A war of words over a new labor agreement has already begun, as NFL owners and players stake out their sides and make their cases in the looming battle over how to divvy up billions of dollars. What's at stake? The fate of football in 2011—and for years to come
This is an article from the Oct. 18, 2010 issue
They wouldn't dare. Would they? Would the players and the owners in the most lucrative league on the planet, with $9 billion in 2011 revenue at stake, play the biggest game of chicken in the history of sports labor? The NFL's collective bargaining agreement, negotiated in 2006 by commissioner Roger Goodell's predecessor, Paul Tagliabue, and former players association head Gene Upshaw, is set to expire in March 2011, and both sides want major changes in the way the sport is played and the money is shared. Football is a game of collisions, and there will be a series of them at bargaining tables on the East Coast over the next few months. If no agreement is reached by March, the owners could lock the players out. Or the union could decertify and file an antitrust suit. In either case there'd be no free-agent moves next spring, no minicamps, no contracts for draft picks—and worst-case scenario, no 2011 season.
Things are not off to a rousing start. Last week one influential NFL executive was bemoaning the state of the talks for a new CBA, acknowledging what he called the "nonexistent" progress in negotiations with the NFLPA, led by Upshaw's successor, DeMaurice Smith. "Nonexistent," he admitted wryly, is probably being optimistic. "We have to find a way to get De to see how good we all have it," the executive said. "We need to fix a few things, but we've got a great thing going."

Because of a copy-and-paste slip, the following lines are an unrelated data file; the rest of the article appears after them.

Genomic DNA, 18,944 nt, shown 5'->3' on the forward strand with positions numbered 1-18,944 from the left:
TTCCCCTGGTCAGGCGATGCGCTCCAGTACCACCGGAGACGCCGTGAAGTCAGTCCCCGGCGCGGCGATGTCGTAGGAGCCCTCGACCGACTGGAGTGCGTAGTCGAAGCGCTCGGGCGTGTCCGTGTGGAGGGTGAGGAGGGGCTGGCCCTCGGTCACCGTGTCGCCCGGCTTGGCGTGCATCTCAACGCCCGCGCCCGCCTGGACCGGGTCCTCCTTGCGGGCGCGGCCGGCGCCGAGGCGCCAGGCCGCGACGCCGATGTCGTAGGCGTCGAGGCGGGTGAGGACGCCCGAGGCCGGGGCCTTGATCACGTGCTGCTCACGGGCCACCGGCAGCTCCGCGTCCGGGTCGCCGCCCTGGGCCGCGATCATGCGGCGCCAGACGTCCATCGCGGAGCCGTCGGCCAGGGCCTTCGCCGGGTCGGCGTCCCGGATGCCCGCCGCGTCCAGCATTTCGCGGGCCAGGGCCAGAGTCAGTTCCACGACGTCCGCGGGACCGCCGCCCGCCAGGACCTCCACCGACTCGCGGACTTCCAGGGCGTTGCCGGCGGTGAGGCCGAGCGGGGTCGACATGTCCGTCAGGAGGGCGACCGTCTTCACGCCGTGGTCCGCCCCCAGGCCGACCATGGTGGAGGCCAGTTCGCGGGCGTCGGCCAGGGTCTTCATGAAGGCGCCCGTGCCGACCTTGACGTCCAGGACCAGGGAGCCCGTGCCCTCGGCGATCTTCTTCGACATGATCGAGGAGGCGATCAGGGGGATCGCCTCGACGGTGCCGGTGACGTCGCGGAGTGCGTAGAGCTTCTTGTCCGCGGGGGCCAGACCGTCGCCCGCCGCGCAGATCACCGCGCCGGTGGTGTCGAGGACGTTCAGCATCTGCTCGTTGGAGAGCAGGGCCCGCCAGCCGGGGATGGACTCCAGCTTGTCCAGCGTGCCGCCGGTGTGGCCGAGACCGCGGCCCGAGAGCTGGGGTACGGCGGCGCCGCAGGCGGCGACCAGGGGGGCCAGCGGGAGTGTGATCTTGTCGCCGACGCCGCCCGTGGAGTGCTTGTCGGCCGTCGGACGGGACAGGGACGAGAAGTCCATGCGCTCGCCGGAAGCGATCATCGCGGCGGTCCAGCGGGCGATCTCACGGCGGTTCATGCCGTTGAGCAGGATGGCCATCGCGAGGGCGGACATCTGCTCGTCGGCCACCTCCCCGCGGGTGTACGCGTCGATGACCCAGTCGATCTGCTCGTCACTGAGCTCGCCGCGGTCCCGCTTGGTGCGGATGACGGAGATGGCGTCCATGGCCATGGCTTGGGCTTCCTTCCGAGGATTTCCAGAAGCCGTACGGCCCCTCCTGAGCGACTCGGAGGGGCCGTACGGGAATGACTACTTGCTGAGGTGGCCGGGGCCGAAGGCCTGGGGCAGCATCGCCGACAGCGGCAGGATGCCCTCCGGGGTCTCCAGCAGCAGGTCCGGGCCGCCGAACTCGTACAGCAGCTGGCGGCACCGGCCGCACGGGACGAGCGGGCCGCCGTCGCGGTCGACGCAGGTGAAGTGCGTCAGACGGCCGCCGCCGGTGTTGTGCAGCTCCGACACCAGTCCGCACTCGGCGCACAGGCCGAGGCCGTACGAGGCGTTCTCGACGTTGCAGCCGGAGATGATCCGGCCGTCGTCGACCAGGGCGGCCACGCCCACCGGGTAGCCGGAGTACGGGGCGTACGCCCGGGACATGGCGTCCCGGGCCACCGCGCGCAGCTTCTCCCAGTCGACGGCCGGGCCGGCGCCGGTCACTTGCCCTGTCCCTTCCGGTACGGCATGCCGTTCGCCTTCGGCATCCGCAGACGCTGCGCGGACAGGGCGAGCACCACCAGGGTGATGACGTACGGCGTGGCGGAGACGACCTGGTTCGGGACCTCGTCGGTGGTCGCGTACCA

While labor talk hangs over the 2010 season like a darkening cloud, don't look for an early resolution; these negotiations will be the most complicated in the 91-year history of the NFL, and many expect the real wheeling and dealing to wait until next July, on the verge of the 2011 season. Owners are looking to take $1 billion out of the revenue pool, and the players want more money for postcareer health care and for retired players. Where will that cash come from? Gentlemen, start your arguments.
The issues are manifold, but these are the four most important and difficult ones that the two sides will negotiate:
The billion-dollar giveback.
Because of declining public financial support for sports venues, owners have been borrowing like never before to construct new stadiums. In 1976 the Giants built $78 million Giants Stadium in New Jersey entirely with public funding, much of it from state bonds. The $1.6 billion New Meadowlands Stadium was built by the Giants and the Jets with practically no public funding; each team borrowed $800 million from banks and the league's stadium-financing account. Because personal seat licenses and other revenue sources won't be sufficient for owners to recoup all the money they've sunk into the stadium, they're asking for help from the players in the form of an additional $1 billion exemption from the revenue-sharing pool, estimated at $8 billion annually. That would bring the exempted fund to about $2.4 billion.
Owners are getting nowhere with this request. The players say, in effect, that workers aren't typically asked to help build factories, and they're not going to set a precedent.
The 18-game schedule.
On the surface, adding two games in a sport for which the public has an insatiable appetite doesn't seem like a big sticking point. But there are numerous complicating factors on the players' side—health care most notably.